For those of you not familiar with R/3 or the latest version called ECC, let me take you through a very quick scenario of how SAP works.

Let’s use the example of processing a sales order through a global shoe manufacturing company.   An incoming sale triggers a chain reaction of events throughout the enterprise.   First a sales rep receives an order for 1000 shoes from a Portuguese retailer.  The rep logs into their SAP system back at the company headquarters to check on pricing and any discounts the retailer in Portugal might be entitled to.   During this process, SAP’s inventory module checks the available stock of shoes and notifies the rep that half the order can be filled immediately from their Portuguese warehouse.  The other shoes will be delivered in ten days direct from the factory in Taiwan. 

The next step is that SAP’s manufacturing module schedules the production run of 500 shoes in the Taiwan factory and alerts the warehouse manager in Portugal to ship the shoes he already has in stock to the retailer.  An invoice gets printed up in Portuguese.   Of course manpower will be needed to fill this order, but when SAP’s HR module identifies a shortage of workers scheduled to process the order in Taiwan, the personnel ma nager is alerted so she can arrange for temporary workers.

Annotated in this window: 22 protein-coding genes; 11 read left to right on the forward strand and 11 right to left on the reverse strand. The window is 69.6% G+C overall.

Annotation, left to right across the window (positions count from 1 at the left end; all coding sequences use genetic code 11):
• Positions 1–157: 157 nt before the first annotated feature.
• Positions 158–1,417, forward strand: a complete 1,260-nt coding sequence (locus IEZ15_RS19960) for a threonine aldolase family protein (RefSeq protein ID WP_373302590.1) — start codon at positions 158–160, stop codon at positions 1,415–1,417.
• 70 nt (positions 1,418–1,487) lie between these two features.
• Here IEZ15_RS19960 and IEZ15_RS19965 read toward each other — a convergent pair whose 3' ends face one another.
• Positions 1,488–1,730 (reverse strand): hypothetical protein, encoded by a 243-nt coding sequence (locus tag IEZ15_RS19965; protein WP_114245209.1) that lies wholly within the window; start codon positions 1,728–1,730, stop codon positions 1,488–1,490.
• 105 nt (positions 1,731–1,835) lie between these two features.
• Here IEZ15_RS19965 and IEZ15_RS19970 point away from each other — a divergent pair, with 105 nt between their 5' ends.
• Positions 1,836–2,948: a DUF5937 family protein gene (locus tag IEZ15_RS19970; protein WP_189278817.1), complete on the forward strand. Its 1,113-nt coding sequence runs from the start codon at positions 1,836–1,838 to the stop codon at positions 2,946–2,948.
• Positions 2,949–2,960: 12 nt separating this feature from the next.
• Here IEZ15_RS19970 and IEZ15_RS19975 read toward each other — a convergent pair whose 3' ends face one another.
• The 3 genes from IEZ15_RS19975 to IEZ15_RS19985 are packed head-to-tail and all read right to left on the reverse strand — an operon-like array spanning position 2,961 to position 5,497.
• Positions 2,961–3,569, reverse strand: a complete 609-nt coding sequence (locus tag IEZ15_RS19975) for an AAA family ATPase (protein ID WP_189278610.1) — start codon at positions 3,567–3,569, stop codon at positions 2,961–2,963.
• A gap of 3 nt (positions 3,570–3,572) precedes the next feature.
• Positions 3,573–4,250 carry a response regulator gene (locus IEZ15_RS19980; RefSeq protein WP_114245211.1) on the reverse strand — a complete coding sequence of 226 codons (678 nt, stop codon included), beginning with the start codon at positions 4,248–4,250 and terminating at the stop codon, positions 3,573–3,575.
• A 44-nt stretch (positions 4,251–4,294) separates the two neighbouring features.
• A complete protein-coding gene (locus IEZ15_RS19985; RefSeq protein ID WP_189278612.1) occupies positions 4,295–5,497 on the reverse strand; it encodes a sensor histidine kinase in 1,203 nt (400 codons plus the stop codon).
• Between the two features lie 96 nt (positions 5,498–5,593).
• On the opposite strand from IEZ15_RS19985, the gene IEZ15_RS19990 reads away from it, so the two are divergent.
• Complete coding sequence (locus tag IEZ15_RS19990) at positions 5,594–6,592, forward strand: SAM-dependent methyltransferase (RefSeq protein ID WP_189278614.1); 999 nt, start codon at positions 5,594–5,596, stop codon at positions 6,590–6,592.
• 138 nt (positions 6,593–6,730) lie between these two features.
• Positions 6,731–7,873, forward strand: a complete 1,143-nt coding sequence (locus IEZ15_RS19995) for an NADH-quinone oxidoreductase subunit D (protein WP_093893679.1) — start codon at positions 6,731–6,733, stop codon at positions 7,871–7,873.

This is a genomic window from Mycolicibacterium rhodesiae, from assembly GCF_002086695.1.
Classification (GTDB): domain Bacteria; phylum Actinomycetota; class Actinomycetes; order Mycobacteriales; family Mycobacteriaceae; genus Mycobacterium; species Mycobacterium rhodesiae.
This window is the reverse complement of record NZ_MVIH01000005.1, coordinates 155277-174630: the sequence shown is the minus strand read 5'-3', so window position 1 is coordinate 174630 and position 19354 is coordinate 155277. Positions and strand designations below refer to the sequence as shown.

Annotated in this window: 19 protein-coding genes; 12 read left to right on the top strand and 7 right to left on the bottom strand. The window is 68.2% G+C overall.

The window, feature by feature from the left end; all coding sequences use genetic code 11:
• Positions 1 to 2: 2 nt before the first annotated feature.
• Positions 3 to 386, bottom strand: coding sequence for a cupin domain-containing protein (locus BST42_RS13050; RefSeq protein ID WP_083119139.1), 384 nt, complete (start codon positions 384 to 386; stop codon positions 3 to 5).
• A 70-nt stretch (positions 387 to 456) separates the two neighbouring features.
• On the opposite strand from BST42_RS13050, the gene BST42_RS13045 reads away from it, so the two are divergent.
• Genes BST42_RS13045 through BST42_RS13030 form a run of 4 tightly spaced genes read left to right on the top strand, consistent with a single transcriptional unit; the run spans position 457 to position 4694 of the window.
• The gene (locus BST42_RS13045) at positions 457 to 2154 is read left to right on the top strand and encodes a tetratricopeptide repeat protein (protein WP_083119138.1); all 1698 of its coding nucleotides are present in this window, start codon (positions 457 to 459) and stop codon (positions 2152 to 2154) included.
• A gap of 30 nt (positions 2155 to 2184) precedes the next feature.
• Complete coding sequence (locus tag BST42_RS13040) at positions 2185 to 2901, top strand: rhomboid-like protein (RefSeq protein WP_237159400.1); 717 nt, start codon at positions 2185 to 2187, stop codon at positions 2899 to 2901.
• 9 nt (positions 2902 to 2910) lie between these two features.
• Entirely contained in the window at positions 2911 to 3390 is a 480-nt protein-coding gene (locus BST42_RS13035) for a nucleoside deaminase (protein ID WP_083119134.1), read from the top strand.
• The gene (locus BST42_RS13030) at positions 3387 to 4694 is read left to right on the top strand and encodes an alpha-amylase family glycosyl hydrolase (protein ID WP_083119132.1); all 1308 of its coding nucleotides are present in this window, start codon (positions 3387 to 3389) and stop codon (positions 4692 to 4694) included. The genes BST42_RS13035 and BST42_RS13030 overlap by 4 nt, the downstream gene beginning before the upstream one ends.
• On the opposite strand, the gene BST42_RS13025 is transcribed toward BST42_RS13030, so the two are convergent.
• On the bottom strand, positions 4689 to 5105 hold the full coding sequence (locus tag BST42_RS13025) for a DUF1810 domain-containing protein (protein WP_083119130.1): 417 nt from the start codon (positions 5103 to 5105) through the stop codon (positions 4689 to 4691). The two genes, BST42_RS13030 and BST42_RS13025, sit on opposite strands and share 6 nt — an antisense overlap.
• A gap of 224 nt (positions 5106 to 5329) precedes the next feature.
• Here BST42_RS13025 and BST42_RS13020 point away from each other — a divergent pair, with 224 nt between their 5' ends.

To keep ahead of future orders, SAP’s materials management module notices that this order put the company below their minimum stocking threshold for shoelaces and automatically prepares a purchase order in Mandarin. 

Based on data from SAP’s forecasting and financial modules, the CEO sees that sales for these particular shoes are trending up in Europe, but trending down in the United States.   He decides to beef up his inventory in the Taiwan manufacturing plant since that is where the shoes are made for the European market, while reducing the number of those particular shoes manufactured in the US. 

Today SAP is still marching forward and adding to its storehouse of enterprise enhancing systems.   SAP is leading the way with their Big Data advancements, mobility, and SAP cloud computing. 

There are many characteristics that are common to mankind and computers, but following the lead set by Dietmar Hopp, perhaps the most significant difference is that men feel fear; computers do not.   Could it be that fear drives men to create machines, computers and software?   

Clearly, machines of all types provide competitive advantages in business, help humans endure the whims of Mother Nature, and even enhance the propagation of our species.  Human beings are endowed with the ability to fear and I believe that ‘fear of failure’ is possibly the most important sensation we humans feel and that sensation drives us to survive and prosper.   Just look at SAP!


John Ripma has been in the field of Information Technology since 1981when he co-founded one of the first PC-based software development and consulting companies in the Midwest. Since then, John has been involved with technology in various capacities as a senior consultant, project manager, sales person, business development manager, and a vice president. John is currently the Southeast SAP Sales Director for Secure-24 and has been in this capacity with Secure-24 since 2009.